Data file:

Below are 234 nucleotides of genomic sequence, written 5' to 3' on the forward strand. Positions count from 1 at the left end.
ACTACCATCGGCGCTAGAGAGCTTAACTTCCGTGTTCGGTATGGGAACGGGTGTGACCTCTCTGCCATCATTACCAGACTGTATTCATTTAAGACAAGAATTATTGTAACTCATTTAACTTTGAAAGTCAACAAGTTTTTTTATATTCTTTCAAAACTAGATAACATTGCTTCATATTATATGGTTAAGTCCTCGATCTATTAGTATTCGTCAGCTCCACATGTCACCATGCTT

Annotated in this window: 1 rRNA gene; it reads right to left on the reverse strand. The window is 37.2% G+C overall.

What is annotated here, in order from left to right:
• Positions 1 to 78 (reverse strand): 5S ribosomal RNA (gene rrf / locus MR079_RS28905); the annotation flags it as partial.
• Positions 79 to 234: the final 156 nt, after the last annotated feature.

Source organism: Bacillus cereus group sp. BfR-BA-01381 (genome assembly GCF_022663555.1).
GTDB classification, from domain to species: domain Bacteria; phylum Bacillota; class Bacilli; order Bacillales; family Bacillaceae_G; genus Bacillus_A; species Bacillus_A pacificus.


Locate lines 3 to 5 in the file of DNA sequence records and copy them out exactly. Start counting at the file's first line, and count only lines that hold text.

Annotated in this window: 1 rRNA gene; it reads right to left on the reverse strand. The window is 37.2% G+C overall.

What is annotated here, in order from left to right:
• Positions 1 to 78 (reverse strand): 5S ribosomal RNA (gene rrf / locus MR079_RS28905); the annotation flags it as partial.